Imagine starting a journey so long, so arduous, you won’t survive to see the end. It will take three or four generations of your family to reach your destination. Instinctually, those taking this journey will know where to go and how to get there. And not too many months later, it will start all over again.
That is the story of the monarch butterfly, the iconic bright orange and black insect that migrates from the northeastern United States and Canada down to Mexico in the fall, and back north again in the spring, traveling thousands of miles and experiencing three or four lifecycles to complete the trek.
“The monarch butterfly is an amazing story,” Bill Ebert said. “It’s such a fragile creature that can accomplish such an incredible journey.”
Ebert, the Kiwanis Club of Gloucester Twp-Blackwood president, is helping Gloucester Township do its part to aid the monarch butterfly which, according to the National Wildlife Federation, has seen a decline of 90 percent in its population over the last 20 years.
In early July, the Kiwanis Club, with help from Scouts BSA Troop 177B and 177G, broke ground on the township’s first butterfly garden at the Gloucester Township Police Department Family Resource Center on Little Gloucester Road. The garden will create a critical habitat for migrating monarchs, where the butterflies can stop and lay their eggs, eggs that will hatch to give way to the next generation of butterflies to continue the journey.
“There’s a whole lot of thought that goes into this,” Ebert said.
With help from the folks at Costello’s Nursery in Pennsville, which specializes in native plants, the new garden will ultimately be filled with swamp milkweed – food important to monarch caterpillars – and other beneficial plants. There will need to be a miniature ecological watershed created to give the milkweed the wet, swampy ground it needs. The butterflies need shade and also “puddling stations” – damp areas where the insects can hydrate. There will be rocks where butterflies can land and warm themselves. They’re trying to do as much as possible with native New Jersey species, Ebert said. Markers will be installed identifying the plants, and the township will be installing a permanent outdoor bulletin board.
An old red building on the property will be turned into a Monarch Learning Center, and the garden will be located nearby in the sunshine. The plan is to rehab the exterior of the building this summer and start landscaping in the fall, which will give the plants a chance to root.
“By spring we will hopefully be seeing results,” Ebert said.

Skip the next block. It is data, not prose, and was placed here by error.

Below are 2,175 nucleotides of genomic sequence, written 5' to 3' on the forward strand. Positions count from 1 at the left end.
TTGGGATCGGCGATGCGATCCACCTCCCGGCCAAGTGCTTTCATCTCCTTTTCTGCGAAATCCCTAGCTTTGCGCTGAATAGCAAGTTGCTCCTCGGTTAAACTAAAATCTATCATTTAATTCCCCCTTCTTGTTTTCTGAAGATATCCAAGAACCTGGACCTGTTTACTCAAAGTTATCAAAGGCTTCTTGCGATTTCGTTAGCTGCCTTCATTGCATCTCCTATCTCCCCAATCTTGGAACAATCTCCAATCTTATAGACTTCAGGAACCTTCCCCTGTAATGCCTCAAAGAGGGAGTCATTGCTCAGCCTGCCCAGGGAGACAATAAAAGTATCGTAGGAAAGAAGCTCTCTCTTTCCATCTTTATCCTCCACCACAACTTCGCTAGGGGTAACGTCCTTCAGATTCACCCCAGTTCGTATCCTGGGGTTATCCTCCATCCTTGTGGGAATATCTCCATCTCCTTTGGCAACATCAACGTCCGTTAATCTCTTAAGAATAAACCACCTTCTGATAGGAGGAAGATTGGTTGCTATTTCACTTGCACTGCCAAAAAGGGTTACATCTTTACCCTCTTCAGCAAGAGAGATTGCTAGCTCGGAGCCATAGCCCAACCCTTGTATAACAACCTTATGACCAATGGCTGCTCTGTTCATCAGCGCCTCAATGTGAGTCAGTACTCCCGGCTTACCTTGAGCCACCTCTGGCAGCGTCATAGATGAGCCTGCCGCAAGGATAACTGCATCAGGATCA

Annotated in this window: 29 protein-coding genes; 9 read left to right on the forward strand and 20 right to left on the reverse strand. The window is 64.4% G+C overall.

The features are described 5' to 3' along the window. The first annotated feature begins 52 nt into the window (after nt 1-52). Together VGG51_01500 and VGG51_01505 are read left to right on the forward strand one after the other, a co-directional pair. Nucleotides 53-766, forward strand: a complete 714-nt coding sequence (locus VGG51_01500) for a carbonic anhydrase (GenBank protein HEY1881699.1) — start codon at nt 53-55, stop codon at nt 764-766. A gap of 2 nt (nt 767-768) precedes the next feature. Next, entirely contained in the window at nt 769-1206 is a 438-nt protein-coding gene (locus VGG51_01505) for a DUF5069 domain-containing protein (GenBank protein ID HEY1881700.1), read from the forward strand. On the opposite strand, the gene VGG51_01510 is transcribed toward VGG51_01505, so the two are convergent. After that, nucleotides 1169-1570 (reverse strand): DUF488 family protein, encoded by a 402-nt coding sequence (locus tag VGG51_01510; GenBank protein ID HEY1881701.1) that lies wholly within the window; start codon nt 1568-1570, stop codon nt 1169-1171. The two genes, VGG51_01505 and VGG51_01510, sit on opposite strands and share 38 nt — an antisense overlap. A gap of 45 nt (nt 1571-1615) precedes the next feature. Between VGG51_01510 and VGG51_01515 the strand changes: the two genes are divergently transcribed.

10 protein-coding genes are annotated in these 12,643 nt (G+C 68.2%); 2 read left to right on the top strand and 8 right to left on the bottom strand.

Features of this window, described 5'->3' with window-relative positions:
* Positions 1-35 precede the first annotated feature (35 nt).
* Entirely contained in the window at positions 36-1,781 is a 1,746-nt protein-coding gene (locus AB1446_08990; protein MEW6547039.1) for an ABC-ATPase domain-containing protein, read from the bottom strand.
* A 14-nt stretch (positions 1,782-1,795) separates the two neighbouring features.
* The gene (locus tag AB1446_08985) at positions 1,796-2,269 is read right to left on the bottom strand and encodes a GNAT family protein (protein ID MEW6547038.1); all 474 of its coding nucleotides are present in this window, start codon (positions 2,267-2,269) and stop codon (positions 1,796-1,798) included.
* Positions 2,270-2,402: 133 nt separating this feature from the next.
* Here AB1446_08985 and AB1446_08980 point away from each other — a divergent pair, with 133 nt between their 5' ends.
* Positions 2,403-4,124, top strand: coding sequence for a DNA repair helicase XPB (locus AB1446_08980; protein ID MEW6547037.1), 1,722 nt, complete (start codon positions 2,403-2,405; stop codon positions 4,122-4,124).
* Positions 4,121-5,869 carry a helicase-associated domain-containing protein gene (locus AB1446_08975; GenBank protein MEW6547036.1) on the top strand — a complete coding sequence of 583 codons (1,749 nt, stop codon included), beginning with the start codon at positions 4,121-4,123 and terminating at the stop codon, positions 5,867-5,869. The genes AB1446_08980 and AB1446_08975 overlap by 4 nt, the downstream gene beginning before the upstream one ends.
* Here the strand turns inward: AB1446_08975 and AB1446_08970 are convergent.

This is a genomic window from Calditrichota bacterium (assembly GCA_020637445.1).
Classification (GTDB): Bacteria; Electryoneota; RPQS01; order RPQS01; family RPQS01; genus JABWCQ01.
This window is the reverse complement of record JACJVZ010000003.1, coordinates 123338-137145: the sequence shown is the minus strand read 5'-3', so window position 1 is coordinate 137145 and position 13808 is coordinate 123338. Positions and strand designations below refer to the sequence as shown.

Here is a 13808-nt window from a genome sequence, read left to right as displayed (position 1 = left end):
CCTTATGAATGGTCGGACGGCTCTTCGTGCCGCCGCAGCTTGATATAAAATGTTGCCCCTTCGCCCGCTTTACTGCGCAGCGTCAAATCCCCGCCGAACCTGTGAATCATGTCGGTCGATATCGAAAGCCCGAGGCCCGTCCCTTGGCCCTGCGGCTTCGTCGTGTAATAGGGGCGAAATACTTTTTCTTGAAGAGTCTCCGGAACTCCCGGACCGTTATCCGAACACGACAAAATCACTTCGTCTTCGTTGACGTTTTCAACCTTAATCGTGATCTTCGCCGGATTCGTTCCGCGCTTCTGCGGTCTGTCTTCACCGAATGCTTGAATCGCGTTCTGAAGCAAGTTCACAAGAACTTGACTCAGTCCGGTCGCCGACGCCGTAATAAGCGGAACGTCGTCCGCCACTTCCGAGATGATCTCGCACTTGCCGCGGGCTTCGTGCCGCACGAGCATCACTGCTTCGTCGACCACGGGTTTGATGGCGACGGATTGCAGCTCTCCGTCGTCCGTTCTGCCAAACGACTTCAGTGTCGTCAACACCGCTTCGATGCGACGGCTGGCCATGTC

Ebert, inspired to start the garden by his niece, Kristie Ebert, who has her own butterfly garden at home and is knowledgeable on all things monarch, was happy to gain the support of not just the Kiwanis members, but the GTPD, Scouts BSA and Gloucester Township Mayor David Mayer, too.
In fact, with help from Mayer and the township, Ebert is hoping to get on the map – literally – with the National Wildlife Federation’s Mayors’ Monarch Pledge, a commitment to create a habitat for the monarch butterfly and to educate the community on how they can aid in the insect’s plight.
The pledge includes a number of actions that must be undertaken, such as issuing a proclamation to raise awareness and adopting pesticide practices not harmful to pollinators. The number of actions taken determines the municipality’s ranking with NFW – Monarch Champion (completing all 24 actions), Leadership Circle (completing eight to 23 actions) and Signatories (completing three to seven actions). The pledge will also put the Gloucester Township garden on the NWF map, giving it “some legitimacy as well,” Ebert said.
Ebert hopes Gloucester Township will join the ranks of the Leadership Circle, of which there are only three others in the greater Philadelphia Region – Philadelphia, Middle Township in Cape May County, and Roosevelt in Monmouth County.
“It’s a bigger commitment,” Ebert said.
Ebert was born and raised in Gloucester Township, growing up when much of the area was farmland. He remembers the monarch butterflies migrating through the area. He remembers kids playing outside much of the time.
“There was a much closer connection to nature,” he said. “In New Jersey especially, we’re losing a lot of our native ecosystem here, and with that you’re going to be losing species.”
The education portion of this project is important to Ebert, a retired history teacher from Timber Creek High School. He hopes some who visit will bring home literature from the Monarch Learning Center and instill some of the monarch-friendly practices at home.
“That’s really the hope. This,” Ebert said, gesturing to the future home of the butterfly garden, “isn’t going to change the course of history.”
Of course, with its aim to educate and inspire those who visit, it just might.
To learn more about the Kiwanis Club of Gloucester Twp-Blackwood, visit www.gloucestertwpkiwanis.org. To learn more about the plight of the monarch butterfly, including the Mayors’ Monarch Pledge, visit www.nfw.org.